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The Perils and Pitfalls of Localizing DITA Content


4 min read

Written by


Argos Multilingual

Published on

07 Nov 2019

DITA has more than earned its spurs as a method of reducing global publishing costs, but that doesn’t mean that the localization process is completely free of challenges.

As we learned in Part 1 of this article, DITA content is designed to be built from small and independent “topic chunks” that linguists are usually able to translate without the need for much additional context. Because of this, a linguist can be supplied with a PDF of the final published output that will provide any missing context. But what happens when you need to review one translated chapter from a large manual containing 20 or more? While it would previously have been easy to identify the chapter requiring review, each chapter might now be made from 35 files out of a total of more than 650 in the whole manual. This can be where a typical language service provider (LSP) comes up short.

A solution to every problem

Based on our unique understanding of how DITA works, we have developed a solution for this. The key to DITA content is the DITAMAP – a file that serves as the blueprint for a publication and lists the eventual order of the DITA files. We have created a tool which reads the DITAMAP file and organizes the DITA files into the correct order.

How it works

The screens below show how we can accommodate a client who asks for the review of only one chapter (in this case, it’s the Sample Programming and Processing chapter, which contains 32 files) of a document containing 162 files. The screen to the left shows the full list of translated files in alphabetical order, while the DITAMAP visualization through FrameMaker to the right shows us the order but also splits the chapter into several sections and sub-sections that mimic the eventual publication structure. We’ve highlighted how three of the DITA information chunks fall into the eventual structure:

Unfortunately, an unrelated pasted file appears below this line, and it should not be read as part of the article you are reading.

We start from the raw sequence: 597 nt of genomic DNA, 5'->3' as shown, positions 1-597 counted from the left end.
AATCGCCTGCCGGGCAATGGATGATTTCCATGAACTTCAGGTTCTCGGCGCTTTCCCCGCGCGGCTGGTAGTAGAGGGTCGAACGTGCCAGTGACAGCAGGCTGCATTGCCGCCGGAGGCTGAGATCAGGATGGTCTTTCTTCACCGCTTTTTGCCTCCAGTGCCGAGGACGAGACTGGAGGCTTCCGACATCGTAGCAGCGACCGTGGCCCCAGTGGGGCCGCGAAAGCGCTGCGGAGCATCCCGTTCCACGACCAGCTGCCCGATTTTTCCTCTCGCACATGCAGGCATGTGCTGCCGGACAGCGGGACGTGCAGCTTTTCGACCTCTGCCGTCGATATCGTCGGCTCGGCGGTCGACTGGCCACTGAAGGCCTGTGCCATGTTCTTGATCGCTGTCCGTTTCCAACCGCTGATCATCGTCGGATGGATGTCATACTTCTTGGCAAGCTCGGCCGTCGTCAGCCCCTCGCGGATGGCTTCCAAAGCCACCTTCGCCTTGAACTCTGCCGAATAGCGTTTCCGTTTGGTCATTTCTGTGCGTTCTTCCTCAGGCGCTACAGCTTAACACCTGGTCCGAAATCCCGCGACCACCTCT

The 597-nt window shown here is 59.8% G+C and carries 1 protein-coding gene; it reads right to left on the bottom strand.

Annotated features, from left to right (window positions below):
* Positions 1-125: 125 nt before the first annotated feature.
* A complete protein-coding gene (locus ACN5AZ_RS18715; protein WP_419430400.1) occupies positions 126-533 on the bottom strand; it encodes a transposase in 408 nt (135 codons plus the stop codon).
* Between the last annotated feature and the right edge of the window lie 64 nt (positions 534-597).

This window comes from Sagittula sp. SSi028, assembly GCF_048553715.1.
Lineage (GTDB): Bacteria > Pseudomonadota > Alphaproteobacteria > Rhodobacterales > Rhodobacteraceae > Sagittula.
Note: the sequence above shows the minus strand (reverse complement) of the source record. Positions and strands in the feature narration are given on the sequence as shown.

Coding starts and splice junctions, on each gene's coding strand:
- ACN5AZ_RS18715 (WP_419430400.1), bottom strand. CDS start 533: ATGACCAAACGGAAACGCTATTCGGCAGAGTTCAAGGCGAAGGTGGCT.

The other common issue linguists can have with DITA is understanding how a file is eventually represented once published. In flowing text this is not typically a problem, but the DITA framework does allow the use of some sophisticated elements that can appear confusing to linguists. Examples of this are complex table and list layouts or elements that are part of the DITA user interface domain (a special set of DITA elements designed to document user interface tasks, concepts, and reference information.) An element contains one or more user interface control () elements, and when there is more than one element, the formatter shows connecting characters between the menu items to represent the menu cascade. 

In the following example:

produces the following output:

Start > Programs > Accessories > Paint

Once a document starts to use multiple elements and references, the chain of elements can become harder to understand. For that reason, we’ve created a plugin that uses the xslt transformation file supplied by a client in order to generate an XML preview of the DITA text directly in Trados Studio. You can see how this preview looks in the red box in the screenshot below. This way, even more complex layouts (such as the ones shown below) can be easily visualized by the linguist, making translation a much simpler task.

If your business is planning to move its authoring to a DITA environment, get in touch with our team for more information about how we can take the pain out of your localization process.

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